Gunnison Valley One Valley Prosperity Project

APA Colorado Chapter

#9130385

Thursday, October 5, 2017
10:30 a.m. - noon MDT

CM | 1.50

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Overview

One Valley Prosperity Project: Learn how a diverse group of stakeholders in the Gunnison Valley came together around a shared set of values and common vision for the future to implement actions to enhance the prosperity of a community reliant on tourism, ranching, and a four-year University. This topic fits well with the theme of this conferenceEnvision the Future.......what if” in that we asked our community to envision a common vision to improve our community’s prosperity.

Learning Objectives:

1. How identifying shared community values can create the frame work for implementation of any long range plan.

2. How to create actionable partnerships in a regional plan.

 

3. How rural economic development can work by creating a strong sense of place.

Outline:

The One Valley Prosperity Project (OVPP) panel will include representatives from the City of Gunnison, Gunnison County, and Community Builders.  The following is the proposed outline:

1)    Purpose and objectives for OVPP:  The project started with a request from the Gunnison Board of County Commissioners to develop a meaningful partnership to implement actual change to improve the economic prosperity of the Gunnison Valley.  At the time in 2014, an economic recovery was not being realized, particularly as mining operations were being closed down for a variety of reasons in the region.  Our initial goals were ambitious:  improve average incomes, improve economic resiliency, reduce poverty, improve affordable housing options, and improve our environmental sustainability as a tourism based economy.

2)    Partnership Development: The initial task involved developing an effective working partnership around a common purpose.  This task was achieved by first learning (among the public and private business leaders in the valley) how we as a valley are interconnected and interdependent.  We also worked to form lasting relationships between partners so that we could find common ground around challenging topics.

3)    Values & Vision:  We implemented a multi-pronged grass roots community outreach effort to identify our community’s values and then identified where decisions and policies were and were not aligned with those values.  From that discussion we focused on four areas for developing a vison and specific strategies and actions.   Community outreach included going to residents and stakeholders in coffee houses, bars, not for profit meetings, on the web/social media, and in engaging community meetings.

4)    Action Planning: Based on significant public input we focused action planning on four areas:  Economic Prosperity, Housing, Sustainable Tourism, and Community Health and Equity.  Community action planning teams formed around each topic to develop specific action plans that included a responsible party for each action.

5)    Results:  Before the plan was even completed we were working on achieving results including receiving funding for the ICE-Lab (entrepreneurial center), creating a campaign to better manage outdoor recreation, creating unique partnerships to support residents experiencing poverty, and funding a housing needs assessment.  We now have a variety of results from the project and a new capacity to address challenging regional issues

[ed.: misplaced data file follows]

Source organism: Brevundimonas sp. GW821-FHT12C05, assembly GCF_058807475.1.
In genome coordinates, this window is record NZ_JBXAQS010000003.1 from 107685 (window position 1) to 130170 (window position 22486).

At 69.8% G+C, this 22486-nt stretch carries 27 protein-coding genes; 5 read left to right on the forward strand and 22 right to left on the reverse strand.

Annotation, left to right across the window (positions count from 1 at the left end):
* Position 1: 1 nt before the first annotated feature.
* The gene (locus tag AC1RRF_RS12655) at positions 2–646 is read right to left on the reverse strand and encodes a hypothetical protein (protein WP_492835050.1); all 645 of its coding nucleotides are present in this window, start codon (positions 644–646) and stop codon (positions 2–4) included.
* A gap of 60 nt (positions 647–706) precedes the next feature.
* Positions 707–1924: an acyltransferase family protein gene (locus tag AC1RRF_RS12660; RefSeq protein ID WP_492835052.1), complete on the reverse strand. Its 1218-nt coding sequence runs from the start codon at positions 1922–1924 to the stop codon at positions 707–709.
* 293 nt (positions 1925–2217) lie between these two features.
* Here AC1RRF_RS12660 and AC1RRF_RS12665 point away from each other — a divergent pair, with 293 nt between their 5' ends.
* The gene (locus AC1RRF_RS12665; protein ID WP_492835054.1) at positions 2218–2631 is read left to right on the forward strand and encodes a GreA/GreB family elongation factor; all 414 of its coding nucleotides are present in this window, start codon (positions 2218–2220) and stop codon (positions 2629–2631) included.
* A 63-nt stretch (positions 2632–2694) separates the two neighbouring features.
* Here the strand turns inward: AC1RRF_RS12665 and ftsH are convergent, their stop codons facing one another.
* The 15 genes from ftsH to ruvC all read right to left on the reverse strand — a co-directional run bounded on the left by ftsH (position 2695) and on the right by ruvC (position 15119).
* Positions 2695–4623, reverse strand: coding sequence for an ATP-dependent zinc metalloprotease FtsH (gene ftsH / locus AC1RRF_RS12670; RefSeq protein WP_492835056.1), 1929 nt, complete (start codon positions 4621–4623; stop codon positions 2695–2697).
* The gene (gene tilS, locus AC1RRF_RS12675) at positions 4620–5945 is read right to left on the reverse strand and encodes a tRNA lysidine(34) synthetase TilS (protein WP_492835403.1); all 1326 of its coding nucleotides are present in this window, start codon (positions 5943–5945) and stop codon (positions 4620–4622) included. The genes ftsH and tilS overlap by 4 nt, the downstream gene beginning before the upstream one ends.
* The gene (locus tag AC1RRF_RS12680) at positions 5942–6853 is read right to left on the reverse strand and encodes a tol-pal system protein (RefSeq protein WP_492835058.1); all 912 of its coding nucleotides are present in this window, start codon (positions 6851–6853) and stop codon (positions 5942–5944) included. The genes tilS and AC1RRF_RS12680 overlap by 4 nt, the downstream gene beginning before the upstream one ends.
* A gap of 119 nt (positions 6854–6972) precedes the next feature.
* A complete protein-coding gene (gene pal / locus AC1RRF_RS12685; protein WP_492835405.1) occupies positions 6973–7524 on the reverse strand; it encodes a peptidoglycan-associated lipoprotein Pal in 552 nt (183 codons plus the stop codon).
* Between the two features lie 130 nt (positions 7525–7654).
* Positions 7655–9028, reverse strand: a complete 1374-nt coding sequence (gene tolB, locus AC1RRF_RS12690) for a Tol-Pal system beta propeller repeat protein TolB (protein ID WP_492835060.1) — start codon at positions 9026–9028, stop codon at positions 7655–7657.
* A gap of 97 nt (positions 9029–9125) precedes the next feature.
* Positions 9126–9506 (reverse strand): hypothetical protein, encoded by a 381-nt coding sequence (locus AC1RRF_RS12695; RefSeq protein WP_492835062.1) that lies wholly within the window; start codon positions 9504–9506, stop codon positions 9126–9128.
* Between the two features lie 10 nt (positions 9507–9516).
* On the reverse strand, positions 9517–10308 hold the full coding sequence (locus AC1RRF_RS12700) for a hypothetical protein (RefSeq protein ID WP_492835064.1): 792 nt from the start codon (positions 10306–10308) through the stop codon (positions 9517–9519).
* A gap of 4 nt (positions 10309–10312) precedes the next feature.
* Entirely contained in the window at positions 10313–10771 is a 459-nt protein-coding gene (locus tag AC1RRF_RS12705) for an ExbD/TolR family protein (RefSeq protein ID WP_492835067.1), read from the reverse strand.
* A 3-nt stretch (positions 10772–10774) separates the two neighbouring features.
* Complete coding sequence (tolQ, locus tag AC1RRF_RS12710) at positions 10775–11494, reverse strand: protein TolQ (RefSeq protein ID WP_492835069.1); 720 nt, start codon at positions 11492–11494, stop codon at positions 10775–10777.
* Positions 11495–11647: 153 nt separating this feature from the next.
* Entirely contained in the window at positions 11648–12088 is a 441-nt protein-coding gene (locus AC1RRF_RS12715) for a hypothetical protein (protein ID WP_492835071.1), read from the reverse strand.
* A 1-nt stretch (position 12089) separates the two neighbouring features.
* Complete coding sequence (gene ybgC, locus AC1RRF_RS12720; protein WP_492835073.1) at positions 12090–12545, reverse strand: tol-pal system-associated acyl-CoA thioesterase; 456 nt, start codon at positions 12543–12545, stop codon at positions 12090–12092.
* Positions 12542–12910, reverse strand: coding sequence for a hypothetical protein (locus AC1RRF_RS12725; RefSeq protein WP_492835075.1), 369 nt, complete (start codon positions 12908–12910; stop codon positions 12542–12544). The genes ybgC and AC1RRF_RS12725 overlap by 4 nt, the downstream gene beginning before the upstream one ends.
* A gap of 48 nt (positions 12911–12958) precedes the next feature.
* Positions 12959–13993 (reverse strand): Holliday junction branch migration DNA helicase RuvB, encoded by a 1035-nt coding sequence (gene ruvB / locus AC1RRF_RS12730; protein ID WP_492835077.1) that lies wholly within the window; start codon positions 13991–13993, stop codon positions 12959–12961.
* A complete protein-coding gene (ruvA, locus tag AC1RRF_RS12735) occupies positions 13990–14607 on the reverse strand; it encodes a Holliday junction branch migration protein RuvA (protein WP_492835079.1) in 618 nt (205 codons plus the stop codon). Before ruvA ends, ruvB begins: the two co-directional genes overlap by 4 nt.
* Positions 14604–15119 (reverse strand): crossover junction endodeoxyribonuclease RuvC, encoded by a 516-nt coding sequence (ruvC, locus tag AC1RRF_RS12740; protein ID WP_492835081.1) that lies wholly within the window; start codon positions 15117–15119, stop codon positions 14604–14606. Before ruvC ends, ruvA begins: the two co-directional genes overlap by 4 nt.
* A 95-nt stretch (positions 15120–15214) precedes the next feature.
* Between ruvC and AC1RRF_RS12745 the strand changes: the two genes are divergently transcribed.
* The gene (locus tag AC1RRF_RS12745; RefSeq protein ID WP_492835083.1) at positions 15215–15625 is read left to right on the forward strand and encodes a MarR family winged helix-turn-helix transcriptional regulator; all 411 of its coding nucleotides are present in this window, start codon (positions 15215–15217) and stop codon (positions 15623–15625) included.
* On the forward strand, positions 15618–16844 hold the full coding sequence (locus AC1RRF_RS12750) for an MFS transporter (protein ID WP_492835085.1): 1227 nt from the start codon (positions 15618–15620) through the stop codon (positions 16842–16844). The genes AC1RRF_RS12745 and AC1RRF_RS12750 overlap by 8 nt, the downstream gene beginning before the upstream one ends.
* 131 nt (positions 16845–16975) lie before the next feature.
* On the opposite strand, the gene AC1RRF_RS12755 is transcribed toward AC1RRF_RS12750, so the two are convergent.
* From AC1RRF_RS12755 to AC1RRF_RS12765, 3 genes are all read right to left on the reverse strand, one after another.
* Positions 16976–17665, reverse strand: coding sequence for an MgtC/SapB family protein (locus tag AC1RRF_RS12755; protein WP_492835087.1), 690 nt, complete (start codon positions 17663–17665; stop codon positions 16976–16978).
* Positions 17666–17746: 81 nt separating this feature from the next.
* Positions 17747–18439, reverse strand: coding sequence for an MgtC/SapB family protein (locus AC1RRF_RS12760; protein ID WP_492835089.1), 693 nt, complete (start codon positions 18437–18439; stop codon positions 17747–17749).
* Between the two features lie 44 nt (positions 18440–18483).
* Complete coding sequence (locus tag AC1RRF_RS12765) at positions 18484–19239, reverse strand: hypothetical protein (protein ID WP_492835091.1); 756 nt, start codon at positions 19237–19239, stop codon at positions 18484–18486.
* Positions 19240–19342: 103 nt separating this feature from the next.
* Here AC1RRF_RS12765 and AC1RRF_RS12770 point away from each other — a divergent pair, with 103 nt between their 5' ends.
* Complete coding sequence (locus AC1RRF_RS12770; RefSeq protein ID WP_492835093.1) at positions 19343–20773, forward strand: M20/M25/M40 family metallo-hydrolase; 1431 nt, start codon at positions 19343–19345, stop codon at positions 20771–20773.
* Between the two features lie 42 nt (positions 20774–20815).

Lesson Learned; Finally, we will wrap up the session with what we learned from the project and how others can transfer what we learned to their own local and regional planning projects.  Most importantly we want to emphasize how good regional planning and collaboration can result in action to address challenging issues such as affordable housing and economic diversification which no one entity could achieve on their own. 

CM Criteria:

This proposed panel presentation will address multiple planning related topics/objectives including regional planning, economic development, affordable housing, community health, and demonstrate innovative practices for public engagement and collaboration among multiple stakeholders.   The presenters are professional planners with 80 years of collective experience.  We are representing public sector institutions and a nonprofit in the case of Mr. Anderson and would fully comply with the 2nd criteria above.  Our only goal is to serve the communities we are working at the highest level of professionalism and to uphold the ethics of AICP.   The learning objectives for this course are identified above.  If selected, this topic would be part of the annual Colorado American Planning Association conference and we would fully comply with the third criteria. 

Speakers

Clark Anderson

Confirmed Speaker

Clark Anderson is co-founder and Executive Director of Community Builders. For the past decade, Clark has helped communities throughout the Western US better align their local planning, transportation, economic development and natural resource management goals. Previously, Clark was the Rocky Mountain Regional Director for the Sonoran Institute and the Water ... Read More

Russell Forrest, AICP

Confirmed Speaker

Since September of 2016, Russell Forrest has served as the City Manager for Gunnison, Colorado . Prior to joining the City of Gunnison, Russ was the Assistant County Manager and Community Development Director for Gunnison County where among other projects, he led a regional planning project called the One Valley Prosperity ... Read More

Catherine Pagano, AICP CEP

Confirmed Speaker

Cathie Pagano, AICP CEP is the Director of Community and Economic Development for Gunnison County. Previously she was the senior planner in the same department. Cathie has a bachelor's degree from the University of Colorado in Environmental Science and English and a Master's degree from the University of ... Read More

Contact Info

Shelia Booth, sbooth@apacolorado.org